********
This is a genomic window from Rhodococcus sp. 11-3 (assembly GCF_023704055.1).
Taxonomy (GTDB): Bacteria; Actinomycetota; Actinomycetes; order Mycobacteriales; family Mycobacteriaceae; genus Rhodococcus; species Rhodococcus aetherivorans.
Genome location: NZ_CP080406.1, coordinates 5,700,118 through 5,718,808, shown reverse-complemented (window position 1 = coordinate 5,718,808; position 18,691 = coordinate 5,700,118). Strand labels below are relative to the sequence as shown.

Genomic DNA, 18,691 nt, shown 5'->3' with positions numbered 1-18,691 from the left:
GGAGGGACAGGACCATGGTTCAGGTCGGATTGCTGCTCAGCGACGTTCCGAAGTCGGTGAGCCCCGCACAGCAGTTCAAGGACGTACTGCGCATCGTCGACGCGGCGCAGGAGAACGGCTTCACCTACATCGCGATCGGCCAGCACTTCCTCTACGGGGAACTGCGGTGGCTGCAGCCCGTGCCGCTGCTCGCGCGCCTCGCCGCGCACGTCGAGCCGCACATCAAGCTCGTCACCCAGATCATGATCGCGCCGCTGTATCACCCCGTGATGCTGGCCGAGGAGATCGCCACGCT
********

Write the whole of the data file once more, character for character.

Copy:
This is a genomic window from Rhodococcus sp. 11-3 (assembly GCF_023704055.1).
Taxonomy (GTDB): Bacteria; Actinomycetota; Actinomycetes; order Mycobacteriales; family Mycobacteriaceae; genus Rhodococcus; species Rhodococcus aetherivorans.
Genome location: NZ_CP080406.1, coordinates 5,700,118 through 5,718,808, shown reverse-complemented (window position 1 = coordinate 5,718,808; position 18,691 = coordinate 5,700,118). Strand labels below are relative to the sequence as shown.

Genomic DNA, 18,691 nt, shown 5'->3' with positions numbered 1-18,691 from the left:
GGAGGGACAGGACCATGGTTCAGGTCGGATTGCTGCTCAGCGACGTTCCGAAGTCGGTGAGCCCCGCACAGCAGTTCAAGGACGTACTGCGCATCGTCGACGCGGCGCAGGAGAACGGCTTCACCTACATCGCGATCGGCCAGCACTTCCTCTACGGGGAACTGCGGTGGCTGCAGCCCGTGCCGCTGCTCGCGCGCCTCGCCGCGCACGTCGAGCCGCACATCAAGCTCGTCACCCAGATCATGATCGCGCCGCTGTATCACCCCGTGATGCTGGCCGAGGAGATCGCCACGCT